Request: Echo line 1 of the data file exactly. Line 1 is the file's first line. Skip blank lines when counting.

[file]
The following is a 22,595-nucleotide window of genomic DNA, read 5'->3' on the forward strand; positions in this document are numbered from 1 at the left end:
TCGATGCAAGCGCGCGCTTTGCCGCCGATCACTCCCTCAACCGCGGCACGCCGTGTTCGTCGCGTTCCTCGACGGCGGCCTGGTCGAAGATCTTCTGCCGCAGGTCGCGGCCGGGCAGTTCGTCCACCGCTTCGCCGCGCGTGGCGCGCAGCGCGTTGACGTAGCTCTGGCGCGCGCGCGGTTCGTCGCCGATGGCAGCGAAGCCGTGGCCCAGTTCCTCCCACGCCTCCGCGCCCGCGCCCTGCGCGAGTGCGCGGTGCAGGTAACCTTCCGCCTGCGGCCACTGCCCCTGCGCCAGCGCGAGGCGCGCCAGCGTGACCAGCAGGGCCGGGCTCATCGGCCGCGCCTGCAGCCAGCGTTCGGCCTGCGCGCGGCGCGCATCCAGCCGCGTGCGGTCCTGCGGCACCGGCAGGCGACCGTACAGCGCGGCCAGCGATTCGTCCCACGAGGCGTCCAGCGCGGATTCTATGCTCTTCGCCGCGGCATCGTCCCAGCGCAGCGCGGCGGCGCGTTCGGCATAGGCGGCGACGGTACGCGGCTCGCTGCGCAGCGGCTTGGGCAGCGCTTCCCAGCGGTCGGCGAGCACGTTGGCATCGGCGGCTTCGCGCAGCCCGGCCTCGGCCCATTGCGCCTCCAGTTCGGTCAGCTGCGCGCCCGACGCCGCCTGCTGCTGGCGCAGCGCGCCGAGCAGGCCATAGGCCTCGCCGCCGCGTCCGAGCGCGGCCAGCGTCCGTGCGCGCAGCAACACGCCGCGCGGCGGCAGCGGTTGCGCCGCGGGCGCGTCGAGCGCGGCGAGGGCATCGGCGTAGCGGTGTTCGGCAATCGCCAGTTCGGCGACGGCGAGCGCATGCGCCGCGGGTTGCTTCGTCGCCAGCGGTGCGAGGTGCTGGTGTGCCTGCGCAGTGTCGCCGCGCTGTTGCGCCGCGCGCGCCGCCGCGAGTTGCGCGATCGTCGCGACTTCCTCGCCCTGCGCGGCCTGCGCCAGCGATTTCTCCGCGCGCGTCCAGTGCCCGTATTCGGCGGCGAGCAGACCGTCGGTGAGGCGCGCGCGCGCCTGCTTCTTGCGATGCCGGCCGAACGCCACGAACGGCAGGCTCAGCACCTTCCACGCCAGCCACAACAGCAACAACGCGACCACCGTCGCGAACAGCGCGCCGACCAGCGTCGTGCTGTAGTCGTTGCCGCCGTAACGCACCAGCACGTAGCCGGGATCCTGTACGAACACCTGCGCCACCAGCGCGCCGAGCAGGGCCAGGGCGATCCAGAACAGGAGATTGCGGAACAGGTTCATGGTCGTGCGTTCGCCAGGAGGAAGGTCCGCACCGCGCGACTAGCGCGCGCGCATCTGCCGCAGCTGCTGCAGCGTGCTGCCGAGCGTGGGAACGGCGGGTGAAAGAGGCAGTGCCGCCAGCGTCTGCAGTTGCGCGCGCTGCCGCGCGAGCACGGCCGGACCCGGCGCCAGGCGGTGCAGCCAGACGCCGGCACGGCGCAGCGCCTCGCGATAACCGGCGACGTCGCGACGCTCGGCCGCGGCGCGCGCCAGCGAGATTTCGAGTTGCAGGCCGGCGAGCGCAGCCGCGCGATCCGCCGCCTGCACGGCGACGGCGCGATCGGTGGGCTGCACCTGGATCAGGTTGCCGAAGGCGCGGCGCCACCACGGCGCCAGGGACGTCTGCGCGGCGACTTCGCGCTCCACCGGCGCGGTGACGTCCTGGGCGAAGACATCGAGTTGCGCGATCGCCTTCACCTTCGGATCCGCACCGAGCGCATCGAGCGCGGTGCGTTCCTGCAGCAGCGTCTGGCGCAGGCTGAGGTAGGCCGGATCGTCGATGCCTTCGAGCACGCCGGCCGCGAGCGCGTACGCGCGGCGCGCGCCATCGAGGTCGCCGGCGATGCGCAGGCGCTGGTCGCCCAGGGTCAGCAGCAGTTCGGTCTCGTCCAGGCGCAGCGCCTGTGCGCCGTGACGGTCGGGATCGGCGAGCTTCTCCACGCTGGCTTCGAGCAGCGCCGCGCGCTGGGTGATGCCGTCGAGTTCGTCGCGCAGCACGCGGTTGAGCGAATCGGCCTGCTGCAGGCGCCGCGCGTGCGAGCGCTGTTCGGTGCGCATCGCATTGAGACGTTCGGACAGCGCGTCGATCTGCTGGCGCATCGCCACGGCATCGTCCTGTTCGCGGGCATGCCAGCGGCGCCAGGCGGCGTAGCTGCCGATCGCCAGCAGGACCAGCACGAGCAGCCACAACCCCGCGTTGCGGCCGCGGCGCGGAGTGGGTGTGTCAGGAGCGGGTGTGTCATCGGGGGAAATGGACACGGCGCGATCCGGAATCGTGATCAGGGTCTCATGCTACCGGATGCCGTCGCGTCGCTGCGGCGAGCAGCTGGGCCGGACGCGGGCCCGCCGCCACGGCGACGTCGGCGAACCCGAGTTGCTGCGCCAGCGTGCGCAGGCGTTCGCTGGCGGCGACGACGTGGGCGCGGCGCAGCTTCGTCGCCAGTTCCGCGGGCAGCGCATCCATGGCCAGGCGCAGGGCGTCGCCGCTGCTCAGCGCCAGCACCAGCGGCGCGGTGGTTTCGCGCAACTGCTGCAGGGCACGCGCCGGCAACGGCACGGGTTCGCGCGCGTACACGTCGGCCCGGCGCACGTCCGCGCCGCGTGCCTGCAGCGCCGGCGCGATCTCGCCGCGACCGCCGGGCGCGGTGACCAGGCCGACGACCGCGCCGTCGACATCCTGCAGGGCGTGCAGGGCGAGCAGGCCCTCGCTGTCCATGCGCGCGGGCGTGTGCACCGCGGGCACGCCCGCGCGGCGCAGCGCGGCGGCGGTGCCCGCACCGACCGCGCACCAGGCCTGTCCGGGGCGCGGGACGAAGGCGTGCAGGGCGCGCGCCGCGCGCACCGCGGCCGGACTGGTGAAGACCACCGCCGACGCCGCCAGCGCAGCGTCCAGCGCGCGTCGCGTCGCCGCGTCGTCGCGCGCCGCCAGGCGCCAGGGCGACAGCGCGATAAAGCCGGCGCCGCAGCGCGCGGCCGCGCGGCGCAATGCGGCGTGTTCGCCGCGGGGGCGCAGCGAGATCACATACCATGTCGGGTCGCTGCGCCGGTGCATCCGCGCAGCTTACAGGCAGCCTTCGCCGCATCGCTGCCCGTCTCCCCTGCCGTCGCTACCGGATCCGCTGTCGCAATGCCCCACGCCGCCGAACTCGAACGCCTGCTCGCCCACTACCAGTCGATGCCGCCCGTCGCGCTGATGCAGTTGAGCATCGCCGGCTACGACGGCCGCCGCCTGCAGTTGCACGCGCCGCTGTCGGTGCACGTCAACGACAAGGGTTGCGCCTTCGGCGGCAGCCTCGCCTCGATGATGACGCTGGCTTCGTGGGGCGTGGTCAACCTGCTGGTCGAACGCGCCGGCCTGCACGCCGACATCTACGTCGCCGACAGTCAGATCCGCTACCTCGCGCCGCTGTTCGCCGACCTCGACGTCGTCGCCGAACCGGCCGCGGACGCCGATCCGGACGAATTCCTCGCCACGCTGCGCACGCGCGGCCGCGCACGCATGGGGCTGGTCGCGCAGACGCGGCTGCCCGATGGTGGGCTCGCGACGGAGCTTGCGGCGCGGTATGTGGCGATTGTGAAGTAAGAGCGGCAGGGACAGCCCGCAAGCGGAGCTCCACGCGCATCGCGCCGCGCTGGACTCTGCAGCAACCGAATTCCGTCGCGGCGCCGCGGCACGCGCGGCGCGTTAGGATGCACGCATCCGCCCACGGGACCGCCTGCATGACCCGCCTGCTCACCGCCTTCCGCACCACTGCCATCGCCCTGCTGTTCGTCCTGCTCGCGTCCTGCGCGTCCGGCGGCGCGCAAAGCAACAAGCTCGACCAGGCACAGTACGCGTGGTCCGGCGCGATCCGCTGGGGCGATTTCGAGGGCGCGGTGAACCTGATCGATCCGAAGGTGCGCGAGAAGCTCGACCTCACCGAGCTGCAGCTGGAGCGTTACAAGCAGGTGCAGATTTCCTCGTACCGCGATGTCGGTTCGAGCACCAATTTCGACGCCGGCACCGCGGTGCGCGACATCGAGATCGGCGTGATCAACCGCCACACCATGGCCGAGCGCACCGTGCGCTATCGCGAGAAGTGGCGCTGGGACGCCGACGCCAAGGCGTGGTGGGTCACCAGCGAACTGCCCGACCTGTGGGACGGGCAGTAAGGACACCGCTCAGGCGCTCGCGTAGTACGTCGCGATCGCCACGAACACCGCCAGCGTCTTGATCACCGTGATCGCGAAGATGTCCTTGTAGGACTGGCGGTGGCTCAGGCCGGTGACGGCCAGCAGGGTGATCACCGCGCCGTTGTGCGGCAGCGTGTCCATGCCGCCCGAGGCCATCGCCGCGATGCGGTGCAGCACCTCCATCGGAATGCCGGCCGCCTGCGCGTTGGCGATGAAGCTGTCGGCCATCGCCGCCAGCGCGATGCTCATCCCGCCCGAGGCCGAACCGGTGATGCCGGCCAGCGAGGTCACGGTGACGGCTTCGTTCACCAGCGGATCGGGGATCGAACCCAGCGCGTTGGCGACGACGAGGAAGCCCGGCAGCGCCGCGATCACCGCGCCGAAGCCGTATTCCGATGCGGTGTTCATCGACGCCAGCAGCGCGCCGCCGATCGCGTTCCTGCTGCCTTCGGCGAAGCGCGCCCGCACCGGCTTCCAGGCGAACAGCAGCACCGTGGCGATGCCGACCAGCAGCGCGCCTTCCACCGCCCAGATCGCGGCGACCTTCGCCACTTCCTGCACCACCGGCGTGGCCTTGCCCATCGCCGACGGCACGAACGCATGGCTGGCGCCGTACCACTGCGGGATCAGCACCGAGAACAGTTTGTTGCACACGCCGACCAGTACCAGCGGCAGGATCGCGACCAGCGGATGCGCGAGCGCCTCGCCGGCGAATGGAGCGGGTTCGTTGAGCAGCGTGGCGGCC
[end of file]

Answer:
The following is a 22,595-nucleotide window of genomic DNA, read 5'->3' on the forward strand; positions in this document are numbered from 1 at the left end: